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  17. I liked their work very much indeed. Isn't it interesting how some people like to work in a very studied atmosphere of tidiness and others like organised chaos.

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  18. Glad to see I'm not the only one with "organized" chaos!
    Seems if I REALLY organize, I can't find things! Although Ross Bleckner's table looks inviting. :-)

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  19. Brilliant!
    It makes me feel so much better about my desk.

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  20. I greatly admire Lynne's ability to take us not TO an event or place, but take us through it, peeking behind the curtain, turning to the unseen pages. There were elements in every studio that delighted me, but something about the paper grocery bags under Barnaby Furnas' table, plus the colors, the sheer sense of amassing...that would be my pick. And visiting Lynne's website to see the new paper quilts...I appreciate her sharing a bit of her technique for the worn, faded, beloved quilt feeling is caught so precisely. What a happy morning, here in virtuality.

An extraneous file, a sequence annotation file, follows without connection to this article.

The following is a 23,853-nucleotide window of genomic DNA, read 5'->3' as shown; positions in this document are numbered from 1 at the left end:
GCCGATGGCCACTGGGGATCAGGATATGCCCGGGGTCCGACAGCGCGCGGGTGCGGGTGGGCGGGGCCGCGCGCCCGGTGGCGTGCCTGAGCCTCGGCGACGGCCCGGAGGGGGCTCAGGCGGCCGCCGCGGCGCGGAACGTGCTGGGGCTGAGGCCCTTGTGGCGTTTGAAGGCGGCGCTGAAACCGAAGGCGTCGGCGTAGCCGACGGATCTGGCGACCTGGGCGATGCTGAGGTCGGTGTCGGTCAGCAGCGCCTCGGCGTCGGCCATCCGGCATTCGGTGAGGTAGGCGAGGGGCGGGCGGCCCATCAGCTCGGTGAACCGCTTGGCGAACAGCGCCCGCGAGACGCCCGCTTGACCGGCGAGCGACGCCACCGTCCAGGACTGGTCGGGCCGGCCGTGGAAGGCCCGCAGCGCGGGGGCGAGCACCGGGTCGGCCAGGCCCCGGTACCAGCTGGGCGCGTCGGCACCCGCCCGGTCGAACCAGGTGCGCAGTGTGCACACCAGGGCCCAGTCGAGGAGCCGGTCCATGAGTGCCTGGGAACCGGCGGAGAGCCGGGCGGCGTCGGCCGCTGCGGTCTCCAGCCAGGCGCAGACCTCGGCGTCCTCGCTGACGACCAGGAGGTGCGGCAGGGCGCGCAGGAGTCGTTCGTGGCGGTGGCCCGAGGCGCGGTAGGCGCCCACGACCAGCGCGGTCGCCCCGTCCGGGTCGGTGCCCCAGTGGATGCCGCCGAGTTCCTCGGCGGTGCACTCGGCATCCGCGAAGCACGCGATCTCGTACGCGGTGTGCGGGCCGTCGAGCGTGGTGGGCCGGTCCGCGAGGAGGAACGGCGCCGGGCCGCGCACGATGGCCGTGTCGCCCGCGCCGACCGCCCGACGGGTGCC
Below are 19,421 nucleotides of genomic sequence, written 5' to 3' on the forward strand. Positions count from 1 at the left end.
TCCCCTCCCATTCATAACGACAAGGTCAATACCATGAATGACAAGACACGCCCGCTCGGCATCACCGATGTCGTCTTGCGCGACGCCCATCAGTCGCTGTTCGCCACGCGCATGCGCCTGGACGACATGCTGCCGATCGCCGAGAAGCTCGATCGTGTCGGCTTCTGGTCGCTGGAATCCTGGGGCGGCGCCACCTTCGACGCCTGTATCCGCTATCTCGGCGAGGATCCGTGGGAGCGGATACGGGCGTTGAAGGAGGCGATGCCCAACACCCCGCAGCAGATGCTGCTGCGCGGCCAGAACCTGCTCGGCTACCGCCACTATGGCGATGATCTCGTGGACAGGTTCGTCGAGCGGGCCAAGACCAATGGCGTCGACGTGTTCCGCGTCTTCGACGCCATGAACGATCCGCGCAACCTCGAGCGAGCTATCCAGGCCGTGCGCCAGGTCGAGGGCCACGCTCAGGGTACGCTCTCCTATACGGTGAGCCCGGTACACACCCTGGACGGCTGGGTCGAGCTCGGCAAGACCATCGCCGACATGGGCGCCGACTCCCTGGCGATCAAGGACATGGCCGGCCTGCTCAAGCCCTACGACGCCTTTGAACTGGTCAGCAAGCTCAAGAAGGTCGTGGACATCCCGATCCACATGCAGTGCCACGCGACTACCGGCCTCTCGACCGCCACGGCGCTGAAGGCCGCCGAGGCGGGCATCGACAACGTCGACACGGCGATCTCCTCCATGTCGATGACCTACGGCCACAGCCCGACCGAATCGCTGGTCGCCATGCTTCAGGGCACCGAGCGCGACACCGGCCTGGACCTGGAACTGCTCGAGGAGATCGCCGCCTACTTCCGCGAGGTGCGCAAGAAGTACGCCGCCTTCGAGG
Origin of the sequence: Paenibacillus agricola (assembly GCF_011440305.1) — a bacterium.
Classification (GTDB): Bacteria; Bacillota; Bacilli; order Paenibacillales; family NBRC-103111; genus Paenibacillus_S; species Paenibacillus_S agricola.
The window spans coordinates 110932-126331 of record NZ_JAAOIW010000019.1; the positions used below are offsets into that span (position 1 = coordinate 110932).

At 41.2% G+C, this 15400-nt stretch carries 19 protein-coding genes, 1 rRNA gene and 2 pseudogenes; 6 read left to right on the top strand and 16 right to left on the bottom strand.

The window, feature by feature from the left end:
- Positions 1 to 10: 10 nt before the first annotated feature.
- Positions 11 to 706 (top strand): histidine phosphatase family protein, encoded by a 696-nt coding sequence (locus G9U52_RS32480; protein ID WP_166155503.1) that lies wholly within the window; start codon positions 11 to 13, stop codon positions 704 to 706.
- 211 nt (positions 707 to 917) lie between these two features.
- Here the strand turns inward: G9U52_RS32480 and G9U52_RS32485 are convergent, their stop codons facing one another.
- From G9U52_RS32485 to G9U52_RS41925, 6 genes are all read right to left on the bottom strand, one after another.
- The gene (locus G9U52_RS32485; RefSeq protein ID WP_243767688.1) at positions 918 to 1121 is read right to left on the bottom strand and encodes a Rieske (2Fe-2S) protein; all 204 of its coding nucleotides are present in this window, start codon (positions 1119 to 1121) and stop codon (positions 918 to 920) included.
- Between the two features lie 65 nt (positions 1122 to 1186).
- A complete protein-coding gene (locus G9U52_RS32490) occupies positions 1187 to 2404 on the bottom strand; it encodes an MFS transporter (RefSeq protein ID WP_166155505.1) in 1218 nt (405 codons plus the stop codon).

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  21. these are fabulous and i especially find the disorganized ones are my favorites...

    Dexter is fine now but spent 5 days in the hospital..esophagitis and gastritis.. apparently he ate something he should've have..does Ben still eat everything? .. and I watch Dexter like a hawk...

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  22. That was super interesting! I especially loved Ross Bleckner's studio for how tidy it was but, Barnaby Furnas's made me drool. Look at all the color. A all the bottles. A person could have a lot of fun in that space!